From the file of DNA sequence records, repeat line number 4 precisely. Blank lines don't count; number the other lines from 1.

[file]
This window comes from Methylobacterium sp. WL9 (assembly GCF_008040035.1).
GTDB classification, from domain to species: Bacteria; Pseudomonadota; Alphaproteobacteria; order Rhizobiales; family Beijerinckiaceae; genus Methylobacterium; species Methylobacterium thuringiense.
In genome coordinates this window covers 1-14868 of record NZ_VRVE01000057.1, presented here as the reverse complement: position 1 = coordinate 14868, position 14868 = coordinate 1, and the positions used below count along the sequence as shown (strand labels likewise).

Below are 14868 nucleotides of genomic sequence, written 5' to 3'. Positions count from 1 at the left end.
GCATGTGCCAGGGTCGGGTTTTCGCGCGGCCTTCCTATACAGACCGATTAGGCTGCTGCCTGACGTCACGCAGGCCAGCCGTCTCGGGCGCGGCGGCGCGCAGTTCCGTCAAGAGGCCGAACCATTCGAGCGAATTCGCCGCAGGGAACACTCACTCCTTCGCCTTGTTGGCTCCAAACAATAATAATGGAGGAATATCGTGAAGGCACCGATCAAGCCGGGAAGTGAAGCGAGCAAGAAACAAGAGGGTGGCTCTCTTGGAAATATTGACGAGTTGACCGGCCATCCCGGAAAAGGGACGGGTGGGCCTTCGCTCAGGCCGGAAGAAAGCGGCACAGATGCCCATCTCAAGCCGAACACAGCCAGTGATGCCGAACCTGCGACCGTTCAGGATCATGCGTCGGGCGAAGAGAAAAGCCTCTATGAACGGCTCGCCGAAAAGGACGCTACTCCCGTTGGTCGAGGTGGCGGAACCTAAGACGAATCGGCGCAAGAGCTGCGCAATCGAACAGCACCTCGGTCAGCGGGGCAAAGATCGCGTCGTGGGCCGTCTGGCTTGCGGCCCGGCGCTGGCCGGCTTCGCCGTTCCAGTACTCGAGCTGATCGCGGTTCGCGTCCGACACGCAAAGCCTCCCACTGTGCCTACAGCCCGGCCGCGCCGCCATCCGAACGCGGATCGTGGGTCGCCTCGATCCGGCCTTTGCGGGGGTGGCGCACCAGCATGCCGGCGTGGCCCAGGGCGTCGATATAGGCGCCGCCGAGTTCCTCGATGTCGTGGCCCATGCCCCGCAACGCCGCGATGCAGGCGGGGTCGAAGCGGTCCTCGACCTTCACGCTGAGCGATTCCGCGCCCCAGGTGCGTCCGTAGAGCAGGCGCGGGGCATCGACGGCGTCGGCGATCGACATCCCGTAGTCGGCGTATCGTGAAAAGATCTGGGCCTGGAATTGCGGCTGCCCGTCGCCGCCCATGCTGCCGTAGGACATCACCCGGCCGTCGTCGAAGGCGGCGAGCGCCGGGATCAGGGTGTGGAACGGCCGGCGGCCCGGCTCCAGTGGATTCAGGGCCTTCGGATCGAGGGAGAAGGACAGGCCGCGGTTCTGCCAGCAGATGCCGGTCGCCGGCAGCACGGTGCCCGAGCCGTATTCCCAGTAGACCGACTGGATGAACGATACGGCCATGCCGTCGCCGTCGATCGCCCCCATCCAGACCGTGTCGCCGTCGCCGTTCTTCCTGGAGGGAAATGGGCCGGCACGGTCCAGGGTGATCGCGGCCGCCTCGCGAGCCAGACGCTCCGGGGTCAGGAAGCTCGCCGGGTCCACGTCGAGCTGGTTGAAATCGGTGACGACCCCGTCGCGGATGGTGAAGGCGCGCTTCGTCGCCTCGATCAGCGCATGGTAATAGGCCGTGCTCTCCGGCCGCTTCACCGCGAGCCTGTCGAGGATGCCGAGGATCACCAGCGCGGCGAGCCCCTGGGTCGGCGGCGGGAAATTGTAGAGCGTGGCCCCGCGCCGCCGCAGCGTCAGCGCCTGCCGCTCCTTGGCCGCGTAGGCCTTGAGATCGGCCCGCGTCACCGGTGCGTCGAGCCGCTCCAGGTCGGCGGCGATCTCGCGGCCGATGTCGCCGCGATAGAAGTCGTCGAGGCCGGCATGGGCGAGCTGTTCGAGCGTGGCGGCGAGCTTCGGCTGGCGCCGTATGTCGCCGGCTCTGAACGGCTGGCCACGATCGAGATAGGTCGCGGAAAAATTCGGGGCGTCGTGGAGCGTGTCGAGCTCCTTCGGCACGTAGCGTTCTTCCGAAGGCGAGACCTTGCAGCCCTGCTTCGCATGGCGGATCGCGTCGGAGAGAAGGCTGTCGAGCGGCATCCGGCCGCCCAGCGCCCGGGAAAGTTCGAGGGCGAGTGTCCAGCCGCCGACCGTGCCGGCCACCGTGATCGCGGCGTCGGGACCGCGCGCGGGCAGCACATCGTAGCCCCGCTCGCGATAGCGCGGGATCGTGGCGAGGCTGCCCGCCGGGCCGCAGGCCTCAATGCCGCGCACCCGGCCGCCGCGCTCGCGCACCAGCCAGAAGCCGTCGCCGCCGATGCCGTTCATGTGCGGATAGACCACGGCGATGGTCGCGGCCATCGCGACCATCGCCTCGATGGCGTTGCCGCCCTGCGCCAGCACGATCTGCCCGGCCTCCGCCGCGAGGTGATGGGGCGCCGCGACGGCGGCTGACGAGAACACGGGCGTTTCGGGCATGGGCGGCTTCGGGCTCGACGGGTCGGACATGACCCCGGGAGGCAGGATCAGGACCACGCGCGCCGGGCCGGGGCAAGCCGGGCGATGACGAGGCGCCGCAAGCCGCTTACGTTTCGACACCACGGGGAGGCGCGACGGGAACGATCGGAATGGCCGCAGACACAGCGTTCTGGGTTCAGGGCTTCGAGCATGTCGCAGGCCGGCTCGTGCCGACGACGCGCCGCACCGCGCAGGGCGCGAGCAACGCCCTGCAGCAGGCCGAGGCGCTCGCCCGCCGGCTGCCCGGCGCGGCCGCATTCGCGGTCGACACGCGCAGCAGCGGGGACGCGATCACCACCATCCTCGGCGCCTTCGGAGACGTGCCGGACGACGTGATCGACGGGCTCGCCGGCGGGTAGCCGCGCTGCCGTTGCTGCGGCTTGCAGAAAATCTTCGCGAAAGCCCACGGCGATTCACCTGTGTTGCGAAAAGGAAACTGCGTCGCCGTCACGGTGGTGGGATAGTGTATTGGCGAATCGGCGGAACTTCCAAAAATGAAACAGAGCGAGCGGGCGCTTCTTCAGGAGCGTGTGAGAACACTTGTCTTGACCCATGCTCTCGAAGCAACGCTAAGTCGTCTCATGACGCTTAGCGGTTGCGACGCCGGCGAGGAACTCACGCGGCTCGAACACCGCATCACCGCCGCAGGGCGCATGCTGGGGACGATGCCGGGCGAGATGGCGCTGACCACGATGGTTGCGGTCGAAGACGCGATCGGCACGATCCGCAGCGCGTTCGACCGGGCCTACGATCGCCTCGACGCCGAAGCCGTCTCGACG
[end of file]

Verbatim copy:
Below are 14868 nucleotides of genomic sequence, written 5' to 3'. Positions count from 1 at the left end.